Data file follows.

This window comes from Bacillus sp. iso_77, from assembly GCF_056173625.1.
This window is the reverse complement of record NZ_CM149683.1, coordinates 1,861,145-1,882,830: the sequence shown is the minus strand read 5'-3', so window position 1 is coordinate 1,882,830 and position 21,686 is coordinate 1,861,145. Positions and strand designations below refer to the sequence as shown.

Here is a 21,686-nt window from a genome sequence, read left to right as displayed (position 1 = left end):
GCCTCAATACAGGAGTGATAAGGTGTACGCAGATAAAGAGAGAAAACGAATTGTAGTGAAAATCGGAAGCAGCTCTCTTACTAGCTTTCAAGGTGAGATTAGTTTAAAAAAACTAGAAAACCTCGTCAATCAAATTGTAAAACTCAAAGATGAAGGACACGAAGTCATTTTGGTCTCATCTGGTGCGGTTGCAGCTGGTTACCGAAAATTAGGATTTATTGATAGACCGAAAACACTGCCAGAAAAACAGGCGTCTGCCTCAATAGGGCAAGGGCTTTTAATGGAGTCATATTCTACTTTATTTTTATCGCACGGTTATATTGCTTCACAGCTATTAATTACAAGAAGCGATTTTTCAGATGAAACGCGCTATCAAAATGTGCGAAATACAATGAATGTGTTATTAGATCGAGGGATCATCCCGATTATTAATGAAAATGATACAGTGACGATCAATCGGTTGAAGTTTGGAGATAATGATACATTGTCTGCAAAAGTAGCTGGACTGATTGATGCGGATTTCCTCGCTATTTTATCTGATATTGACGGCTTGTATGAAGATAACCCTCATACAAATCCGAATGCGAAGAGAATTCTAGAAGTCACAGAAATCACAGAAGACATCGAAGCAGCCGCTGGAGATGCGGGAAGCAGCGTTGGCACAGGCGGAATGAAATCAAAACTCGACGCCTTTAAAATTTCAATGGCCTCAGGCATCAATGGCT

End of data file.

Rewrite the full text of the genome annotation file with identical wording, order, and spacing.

This window comes from Bacillus sp. iso_77, from assembly GCF_056173625.1.
This window is the reverse complement of record NZ_CM149683.1, coordinates 1,861,145-1,882,830: the sequence shown is the minus strand read 5'-3', so window position 1 is coordinate 1,882,830 and position 21,686 is coordinate 1,861,145. Positions and strand designations below refer to the sequence as shown.

Here is a 21,686-nt window from a genome sequence, read left to right as displayed (position 1 = left end):
GCCTCAATACAGGAGTGATAAGGTGTACGCAGATAAAGAGAGAAAACGAATTGTAGTGAAAATCGGAAGCAGCTCTCTTACTAGCTTTCAAGGTGAGATTAGTTTAAAAAAACTAGAAAACCTCGTCAATCAAATTGTAAAACTCAAAGATGAAGGACACGAAGTCATTTTGGTCTCATCTGGTGCGGTTGCAGCTGGTTACCGAAAATTAGGATTTATTGATAGACCGAAAACACTGCCAGAAAAACAGGCGTCTGCCTCAATAGGGCAAGGGCTTTTAATGGAGTCATATTCTACTTTATTTTTATCGCACGGTTATATTGCTTCACAGCTATTAATTACAAGAAGCGATTTTTCAGATGAAACGCGCTATCAAAATGTGCGAAATACAATGAATGTGTTATTAGATCGAGGGATCATCCCGATTATTAATGAAAATGATACAGTGACGATCAATCGGTTGAAGTTTGGAGATAATGATACATTGTCTGCAAAAGTAGCTGGACTGATTGATGCGGATTTCCTCGCTATTTTATCTGATATTGACGGCTTGTATGAAGATAACCCTCATACAAATCCGAATGCGAAGAGAATTCTAGAAGTCACAGAAATCACAGAAGACATCGAAGCAGCCGCTGGAGATGCGGGAAGCAGCGTTGGCACAGGCGGAATGAAATCAAAACTCGACGCCTTTAAAATTTCAATGGCCTCAGGCATCAATGGCT